Solid particle erosion (SPE) is the loss of material that results from repeated impact of solid particles energized in a carrier fluid. This article reviews important SPE variables, their effects for different classes of materials, composites and coatings, and the mechanisms and theories proposed to explain SPE. It discusses the SPE of metals, steels, and ceramics, as well as erosion of alloys with coarse, nominally two-phase microstructures in which the second-phase particles (SPPs) are typically large compared with the dimensions of the damage zone created by the impact of one particle. The article summarizes the erosion characteristics of polymer matrix composites (PMCs), metal matrix composites (MMCs), ceramic matrix composites (CMCs), and erosion-resistant coatings. The combination of parameters included in most erosion models is also summarized.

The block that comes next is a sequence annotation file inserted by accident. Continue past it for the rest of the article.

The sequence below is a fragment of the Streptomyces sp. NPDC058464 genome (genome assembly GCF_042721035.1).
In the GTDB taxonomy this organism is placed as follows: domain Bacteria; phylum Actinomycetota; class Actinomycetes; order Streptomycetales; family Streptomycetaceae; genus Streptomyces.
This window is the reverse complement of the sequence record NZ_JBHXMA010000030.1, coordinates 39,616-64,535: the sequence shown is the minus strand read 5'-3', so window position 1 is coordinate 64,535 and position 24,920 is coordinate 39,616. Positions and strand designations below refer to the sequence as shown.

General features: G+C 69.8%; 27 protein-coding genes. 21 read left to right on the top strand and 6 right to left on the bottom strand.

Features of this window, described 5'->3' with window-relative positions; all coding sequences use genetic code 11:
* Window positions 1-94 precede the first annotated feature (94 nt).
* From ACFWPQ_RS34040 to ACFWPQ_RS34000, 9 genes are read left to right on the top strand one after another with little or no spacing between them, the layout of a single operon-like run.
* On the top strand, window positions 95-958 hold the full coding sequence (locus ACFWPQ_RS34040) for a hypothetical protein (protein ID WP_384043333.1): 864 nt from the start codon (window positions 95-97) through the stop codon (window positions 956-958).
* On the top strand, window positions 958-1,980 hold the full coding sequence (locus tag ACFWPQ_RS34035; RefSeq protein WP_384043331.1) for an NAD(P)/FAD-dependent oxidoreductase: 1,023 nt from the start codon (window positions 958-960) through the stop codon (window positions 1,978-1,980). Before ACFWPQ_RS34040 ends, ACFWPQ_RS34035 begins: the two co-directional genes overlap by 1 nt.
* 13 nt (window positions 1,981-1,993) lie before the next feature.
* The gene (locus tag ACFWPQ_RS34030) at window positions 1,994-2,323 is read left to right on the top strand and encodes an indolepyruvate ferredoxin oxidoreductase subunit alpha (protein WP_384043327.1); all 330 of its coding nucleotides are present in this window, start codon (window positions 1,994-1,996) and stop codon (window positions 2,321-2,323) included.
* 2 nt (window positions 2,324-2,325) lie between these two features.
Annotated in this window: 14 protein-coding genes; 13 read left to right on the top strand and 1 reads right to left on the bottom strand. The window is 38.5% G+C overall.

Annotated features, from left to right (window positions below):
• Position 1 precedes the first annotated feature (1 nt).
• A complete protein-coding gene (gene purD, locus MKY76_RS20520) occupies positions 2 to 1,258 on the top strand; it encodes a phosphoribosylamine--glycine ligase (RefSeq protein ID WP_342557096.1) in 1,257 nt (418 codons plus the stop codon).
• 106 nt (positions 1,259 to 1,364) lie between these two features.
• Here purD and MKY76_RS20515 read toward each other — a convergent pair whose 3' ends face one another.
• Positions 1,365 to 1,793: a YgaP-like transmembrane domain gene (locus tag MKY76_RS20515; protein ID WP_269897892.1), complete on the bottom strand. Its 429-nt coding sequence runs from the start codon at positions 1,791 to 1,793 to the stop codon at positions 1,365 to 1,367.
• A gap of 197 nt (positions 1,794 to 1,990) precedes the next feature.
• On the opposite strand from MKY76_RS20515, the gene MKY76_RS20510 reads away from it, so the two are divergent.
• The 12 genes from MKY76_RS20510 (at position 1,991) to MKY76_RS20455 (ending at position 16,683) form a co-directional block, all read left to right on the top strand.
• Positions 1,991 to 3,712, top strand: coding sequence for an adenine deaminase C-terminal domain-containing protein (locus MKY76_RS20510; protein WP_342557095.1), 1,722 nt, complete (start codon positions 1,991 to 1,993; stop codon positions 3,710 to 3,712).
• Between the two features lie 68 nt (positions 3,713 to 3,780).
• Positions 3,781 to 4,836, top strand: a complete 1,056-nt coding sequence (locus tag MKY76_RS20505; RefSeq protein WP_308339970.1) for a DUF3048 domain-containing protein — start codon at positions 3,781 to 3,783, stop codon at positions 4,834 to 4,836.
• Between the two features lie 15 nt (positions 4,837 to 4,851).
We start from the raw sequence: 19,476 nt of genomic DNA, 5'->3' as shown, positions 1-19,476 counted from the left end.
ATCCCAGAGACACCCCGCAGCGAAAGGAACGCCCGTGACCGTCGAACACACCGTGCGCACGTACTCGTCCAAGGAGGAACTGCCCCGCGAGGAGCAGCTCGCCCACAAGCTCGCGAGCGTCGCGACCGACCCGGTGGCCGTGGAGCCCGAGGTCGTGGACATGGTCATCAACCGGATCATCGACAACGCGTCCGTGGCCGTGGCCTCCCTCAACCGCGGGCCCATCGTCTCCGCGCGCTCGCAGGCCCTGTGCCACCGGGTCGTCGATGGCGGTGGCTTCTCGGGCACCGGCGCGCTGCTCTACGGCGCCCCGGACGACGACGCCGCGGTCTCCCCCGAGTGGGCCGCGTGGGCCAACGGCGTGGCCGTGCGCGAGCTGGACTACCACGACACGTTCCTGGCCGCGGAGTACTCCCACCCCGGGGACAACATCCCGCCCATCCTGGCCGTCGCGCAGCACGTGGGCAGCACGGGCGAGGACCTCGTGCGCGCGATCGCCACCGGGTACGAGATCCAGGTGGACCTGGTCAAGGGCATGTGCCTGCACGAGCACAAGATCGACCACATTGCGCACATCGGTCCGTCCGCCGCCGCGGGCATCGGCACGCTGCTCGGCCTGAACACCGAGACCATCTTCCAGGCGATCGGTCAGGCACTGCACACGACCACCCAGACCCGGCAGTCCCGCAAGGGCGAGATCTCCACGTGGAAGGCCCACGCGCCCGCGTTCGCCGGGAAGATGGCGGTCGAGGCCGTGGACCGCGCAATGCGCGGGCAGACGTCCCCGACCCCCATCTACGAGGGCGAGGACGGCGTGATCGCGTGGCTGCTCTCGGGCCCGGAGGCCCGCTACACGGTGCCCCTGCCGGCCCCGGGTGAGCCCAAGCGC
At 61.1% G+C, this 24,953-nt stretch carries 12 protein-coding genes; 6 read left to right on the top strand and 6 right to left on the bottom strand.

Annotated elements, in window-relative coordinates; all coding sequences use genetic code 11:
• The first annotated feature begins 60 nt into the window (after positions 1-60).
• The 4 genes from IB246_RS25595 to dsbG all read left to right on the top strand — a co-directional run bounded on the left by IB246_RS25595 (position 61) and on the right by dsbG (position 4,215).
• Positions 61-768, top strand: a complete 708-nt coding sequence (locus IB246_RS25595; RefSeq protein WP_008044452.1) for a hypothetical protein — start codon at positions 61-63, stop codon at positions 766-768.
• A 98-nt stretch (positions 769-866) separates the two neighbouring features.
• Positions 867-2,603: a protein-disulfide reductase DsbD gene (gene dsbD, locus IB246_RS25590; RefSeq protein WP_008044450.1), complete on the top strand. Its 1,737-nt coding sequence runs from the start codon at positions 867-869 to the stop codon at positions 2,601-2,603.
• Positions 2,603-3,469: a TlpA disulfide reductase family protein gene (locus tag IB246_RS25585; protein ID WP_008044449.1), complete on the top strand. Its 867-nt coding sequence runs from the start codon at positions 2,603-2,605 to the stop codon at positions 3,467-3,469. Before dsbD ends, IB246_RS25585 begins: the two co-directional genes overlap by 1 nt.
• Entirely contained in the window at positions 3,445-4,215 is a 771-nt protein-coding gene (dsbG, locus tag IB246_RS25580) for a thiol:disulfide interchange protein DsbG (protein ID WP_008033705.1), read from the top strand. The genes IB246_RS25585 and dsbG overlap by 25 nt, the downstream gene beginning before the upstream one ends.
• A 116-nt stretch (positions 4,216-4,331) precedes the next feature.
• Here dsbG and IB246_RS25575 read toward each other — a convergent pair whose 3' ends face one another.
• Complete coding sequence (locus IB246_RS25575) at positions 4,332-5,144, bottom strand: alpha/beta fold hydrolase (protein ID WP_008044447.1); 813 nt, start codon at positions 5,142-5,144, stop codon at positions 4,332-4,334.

Robert J.K. Wood, Solid Particle Erosion, Friction, Lubrication, and Wear Technology, Vol 18, ASM Handbook, Edited By George E. Totten, ASM International, 2017, p 266–289, https://doi.org/10.31399/asm.hb.v18.a0006433
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